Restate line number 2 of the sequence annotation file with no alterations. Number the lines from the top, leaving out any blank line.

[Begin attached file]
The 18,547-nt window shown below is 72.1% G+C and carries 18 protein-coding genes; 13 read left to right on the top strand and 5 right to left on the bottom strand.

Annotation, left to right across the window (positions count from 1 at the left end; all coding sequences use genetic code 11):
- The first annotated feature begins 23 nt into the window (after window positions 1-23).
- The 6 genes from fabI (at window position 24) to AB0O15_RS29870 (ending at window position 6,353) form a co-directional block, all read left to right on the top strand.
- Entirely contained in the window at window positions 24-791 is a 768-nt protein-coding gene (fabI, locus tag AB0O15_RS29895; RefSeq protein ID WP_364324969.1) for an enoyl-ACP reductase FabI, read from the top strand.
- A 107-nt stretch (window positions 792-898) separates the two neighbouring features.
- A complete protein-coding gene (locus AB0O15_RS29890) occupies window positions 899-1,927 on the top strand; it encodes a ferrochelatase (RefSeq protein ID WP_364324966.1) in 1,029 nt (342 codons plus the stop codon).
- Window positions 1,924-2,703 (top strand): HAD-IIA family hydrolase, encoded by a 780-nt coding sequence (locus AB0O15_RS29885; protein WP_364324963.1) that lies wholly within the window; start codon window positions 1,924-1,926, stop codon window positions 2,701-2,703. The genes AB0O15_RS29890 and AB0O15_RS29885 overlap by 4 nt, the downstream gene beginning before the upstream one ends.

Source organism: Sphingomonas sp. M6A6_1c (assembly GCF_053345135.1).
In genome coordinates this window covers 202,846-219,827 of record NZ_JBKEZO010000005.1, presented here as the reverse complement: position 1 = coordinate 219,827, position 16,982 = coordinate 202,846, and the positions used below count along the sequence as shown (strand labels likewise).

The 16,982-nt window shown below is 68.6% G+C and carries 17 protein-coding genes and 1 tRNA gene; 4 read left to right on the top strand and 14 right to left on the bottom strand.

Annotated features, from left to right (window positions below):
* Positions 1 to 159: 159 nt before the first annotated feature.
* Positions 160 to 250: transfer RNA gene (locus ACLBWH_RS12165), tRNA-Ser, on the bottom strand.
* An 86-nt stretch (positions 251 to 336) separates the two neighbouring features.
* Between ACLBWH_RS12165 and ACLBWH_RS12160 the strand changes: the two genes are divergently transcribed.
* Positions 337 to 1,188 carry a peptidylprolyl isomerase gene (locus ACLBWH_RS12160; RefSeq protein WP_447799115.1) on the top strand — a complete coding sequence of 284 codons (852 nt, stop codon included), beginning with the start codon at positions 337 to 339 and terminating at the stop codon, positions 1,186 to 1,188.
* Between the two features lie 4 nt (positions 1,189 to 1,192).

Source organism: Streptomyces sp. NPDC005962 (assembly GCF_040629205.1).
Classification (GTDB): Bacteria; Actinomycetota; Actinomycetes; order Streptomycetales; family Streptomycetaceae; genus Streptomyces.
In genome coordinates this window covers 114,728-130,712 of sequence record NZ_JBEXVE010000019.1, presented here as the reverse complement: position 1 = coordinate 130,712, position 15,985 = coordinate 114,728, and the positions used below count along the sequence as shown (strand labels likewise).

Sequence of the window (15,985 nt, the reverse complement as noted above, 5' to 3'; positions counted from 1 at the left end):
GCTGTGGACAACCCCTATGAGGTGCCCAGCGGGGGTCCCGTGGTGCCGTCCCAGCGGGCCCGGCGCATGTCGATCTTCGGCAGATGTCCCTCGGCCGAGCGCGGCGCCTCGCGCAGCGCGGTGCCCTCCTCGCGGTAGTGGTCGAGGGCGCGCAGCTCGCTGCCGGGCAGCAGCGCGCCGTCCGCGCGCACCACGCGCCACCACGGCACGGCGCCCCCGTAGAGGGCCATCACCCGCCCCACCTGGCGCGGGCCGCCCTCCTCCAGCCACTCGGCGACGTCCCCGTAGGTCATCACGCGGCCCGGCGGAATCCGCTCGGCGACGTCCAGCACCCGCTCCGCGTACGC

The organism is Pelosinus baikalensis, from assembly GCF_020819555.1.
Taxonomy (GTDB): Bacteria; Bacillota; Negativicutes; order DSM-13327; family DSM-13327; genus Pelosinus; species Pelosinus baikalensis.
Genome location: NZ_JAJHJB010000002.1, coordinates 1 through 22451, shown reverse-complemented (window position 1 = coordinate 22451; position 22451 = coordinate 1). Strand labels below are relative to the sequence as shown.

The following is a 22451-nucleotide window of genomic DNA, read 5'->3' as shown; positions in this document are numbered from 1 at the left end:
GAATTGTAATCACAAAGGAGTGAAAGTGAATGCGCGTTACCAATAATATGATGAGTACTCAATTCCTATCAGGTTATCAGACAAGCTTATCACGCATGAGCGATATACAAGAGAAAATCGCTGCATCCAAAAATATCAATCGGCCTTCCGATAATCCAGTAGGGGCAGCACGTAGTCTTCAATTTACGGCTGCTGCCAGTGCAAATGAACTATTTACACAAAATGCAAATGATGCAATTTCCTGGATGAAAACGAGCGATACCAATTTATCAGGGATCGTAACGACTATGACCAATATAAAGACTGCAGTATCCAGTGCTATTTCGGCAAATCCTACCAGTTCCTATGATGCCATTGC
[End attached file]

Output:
Annotation, left to right across the window (positions count from 1 at the left end; all coding sequences use genetic code 11):